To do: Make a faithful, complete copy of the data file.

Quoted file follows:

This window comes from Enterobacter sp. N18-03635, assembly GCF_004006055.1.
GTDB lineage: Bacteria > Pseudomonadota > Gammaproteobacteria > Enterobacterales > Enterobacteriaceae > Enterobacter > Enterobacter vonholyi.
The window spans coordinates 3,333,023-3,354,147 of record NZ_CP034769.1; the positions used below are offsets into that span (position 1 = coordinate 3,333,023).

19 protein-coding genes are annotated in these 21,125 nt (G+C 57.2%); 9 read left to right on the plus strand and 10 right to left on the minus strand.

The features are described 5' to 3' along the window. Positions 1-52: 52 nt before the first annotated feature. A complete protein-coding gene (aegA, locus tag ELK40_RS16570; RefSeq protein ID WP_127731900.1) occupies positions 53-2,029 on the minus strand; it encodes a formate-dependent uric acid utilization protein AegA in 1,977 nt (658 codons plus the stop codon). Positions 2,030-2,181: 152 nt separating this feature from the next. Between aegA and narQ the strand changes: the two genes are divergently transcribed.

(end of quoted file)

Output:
This window comes from Enterobacter sp. N18-03635, assembly GCF_004006055.1.
GTDB lineage: Bacteria > Pseudomonadota > Gammaproteobacteria > Enterobacterales > Enterobacteriaceae > Enterobacter > Enterobacter vonholyi.
The window spans coordinates 3,333,023-3,354,147 of record NZ_CP034769.1; the positions used below are offsets into that span (position 1 = coordinate 3,333,023).

19 protein-coding genes are annotated in these 21,125 nt (G+C 57.2%); 9 read left to right on the plus strand and 10 right to left on the minus strand.

The features are described 5' to 3' along the window. Positions 1-52: 52 nt before the first annotated feature. A complete protein-coding gene (aegA, locus tag ELK40_RS16570; RefSeq protein ID WP_127731900.1) occupies positions 53-2,029 on the minus strand; it encodes a formate-dependent uric acid utilization protein AegA in 1,977 nt (658 codons plus the stop codon). Positions 2,030-2,181: 152 nt separating this feature from the next. Between aegA and narQ the strand changes: the two genes are divergently transcribed.